Scientists have found that a 5,300-year-old European mummy from the Copper Age may have suffered from an ancient bacteria that is still around today.
Ötzi, otherwise referred to as the “Iceman” was found by two German tourists near the Austrian-Italian border and as a result of the cold temperature and ice, was extremely well preserved.
Since his discovery, scientists have been able to ascertain a great deal about this ancient man: he was 1.65-metres tall, weighed about 50 kg and was about 45 years old. He had 61 tattoos and was lactose intolerant. And, he was murdered with an arrow to his back. Scientists were even able to decipher his genome.
But there’s always more to learn, and scientists decided to take a peek into Ötzi’s stomach. And they were surprised with what they found.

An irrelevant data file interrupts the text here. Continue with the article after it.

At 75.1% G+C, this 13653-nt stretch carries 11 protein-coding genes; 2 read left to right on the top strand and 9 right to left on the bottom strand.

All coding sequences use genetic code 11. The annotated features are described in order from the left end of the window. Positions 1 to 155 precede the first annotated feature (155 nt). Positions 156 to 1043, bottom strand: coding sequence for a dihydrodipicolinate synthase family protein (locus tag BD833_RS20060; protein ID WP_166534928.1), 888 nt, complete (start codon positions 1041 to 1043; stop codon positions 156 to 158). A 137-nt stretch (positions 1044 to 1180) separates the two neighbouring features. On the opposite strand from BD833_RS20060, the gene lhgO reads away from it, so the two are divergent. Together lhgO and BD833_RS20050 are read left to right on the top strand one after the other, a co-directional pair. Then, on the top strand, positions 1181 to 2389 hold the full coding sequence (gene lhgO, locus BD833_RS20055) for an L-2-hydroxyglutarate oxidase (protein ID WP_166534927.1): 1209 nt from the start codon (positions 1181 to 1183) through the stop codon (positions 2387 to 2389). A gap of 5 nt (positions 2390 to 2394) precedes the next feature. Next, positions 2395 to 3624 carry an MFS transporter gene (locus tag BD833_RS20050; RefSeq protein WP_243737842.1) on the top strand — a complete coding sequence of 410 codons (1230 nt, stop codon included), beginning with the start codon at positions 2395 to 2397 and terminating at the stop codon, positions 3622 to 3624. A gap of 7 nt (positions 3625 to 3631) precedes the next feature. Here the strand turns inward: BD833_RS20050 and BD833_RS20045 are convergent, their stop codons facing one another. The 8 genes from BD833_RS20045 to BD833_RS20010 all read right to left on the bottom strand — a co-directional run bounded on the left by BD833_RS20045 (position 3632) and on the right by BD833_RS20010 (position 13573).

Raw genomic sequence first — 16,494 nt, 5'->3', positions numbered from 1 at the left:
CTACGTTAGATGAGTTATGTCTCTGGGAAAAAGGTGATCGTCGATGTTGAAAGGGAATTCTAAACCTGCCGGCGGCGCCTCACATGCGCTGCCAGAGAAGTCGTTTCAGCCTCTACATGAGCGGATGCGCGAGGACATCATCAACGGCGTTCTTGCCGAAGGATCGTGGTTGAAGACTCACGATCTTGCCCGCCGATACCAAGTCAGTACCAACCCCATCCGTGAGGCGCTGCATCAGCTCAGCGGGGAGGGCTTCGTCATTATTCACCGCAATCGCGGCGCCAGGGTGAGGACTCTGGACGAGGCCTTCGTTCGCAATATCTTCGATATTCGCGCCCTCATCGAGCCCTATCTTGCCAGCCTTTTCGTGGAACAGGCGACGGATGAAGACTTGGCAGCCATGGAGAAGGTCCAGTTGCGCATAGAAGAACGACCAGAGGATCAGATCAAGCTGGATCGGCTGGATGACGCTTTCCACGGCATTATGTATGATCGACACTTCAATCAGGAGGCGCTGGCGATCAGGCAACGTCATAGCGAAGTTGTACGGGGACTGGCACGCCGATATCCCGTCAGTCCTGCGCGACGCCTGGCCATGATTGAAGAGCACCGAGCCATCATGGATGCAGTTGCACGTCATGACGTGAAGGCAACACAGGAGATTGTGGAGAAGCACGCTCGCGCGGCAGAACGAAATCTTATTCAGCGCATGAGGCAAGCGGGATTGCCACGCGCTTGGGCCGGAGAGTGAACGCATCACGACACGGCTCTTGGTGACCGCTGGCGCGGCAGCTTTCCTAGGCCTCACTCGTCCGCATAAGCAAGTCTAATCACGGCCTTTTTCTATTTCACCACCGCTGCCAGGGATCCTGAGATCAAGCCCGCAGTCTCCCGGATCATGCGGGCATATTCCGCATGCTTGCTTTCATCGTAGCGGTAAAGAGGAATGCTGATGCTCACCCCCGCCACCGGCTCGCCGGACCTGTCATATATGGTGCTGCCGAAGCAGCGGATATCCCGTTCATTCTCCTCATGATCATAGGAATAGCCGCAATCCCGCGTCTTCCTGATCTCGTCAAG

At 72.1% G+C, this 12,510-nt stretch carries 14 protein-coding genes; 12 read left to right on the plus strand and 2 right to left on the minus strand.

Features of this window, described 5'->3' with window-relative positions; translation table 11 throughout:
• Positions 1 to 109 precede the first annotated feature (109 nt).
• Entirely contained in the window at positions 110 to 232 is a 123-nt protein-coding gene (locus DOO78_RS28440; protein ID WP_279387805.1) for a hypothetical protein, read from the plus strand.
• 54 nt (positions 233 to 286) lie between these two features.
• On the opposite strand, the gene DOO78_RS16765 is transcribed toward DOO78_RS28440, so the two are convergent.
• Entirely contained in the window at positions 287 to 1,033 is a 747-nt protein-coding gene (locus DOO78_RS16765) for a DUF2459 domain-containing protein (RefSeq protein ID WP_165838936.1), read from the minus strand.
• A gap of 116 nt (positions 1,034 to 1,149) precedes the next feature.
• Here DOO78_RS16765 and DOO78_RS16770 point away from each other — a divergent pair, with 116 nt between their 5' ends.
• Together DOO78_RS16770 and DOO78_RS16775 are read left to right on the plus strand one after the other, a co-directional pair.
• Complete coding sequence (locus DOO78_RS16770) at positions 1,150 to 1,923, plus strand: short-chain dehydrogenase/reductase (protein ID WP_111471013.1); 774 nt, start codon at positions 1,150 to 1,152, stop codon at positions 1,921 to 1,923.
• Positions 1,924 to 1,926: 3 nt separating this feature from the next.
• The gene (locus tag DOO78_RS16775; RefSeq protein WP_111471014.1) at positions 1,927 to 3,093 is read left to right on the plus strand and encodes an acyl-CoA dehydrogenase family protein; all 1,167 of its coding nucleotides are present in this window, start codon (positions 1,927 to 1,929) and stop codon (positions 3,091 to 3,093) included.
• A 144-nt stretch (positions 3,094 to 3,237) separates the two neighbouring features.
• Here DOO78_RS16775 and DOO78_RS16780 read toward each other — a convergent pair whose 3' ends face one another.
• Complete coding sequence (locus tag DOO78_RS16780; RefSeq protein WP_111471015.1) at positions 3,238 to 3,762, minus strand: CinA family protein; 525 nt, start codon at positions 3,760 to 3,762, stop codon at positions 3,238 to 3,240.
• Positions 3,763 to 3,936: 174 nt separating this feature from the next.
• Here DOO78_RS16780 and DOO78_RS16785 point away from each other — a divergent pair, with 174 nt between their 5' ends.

“Evidence for the presence of the bacterium Helicobacter pylori is found in the stomach tissue of patients today, so we thought it was extremely unlikely that we would find anything because Ötzi’s stomach mucosa is no longer there,” said paleopathologist Albert Zink who was involved in the study.
The samples showed that Ötzi’s stomach was home to a virulent strain of Helicobacter pylori, a bacteria that is still very much around today, occurring in about 50 per cent of those living in low-income settings. In 10 per cent of cases, it can cause an ulcer. And, interestingly, it shares its ancestry with an Asian strain rather than the European strains today that have evolved from a North African strain.
This finding lends itself to mapping out the history of human geography. Scientists say that it suggests that the Indian strain once started off in Europe far before farmers made their way to the Middle East 4,000 years ago.
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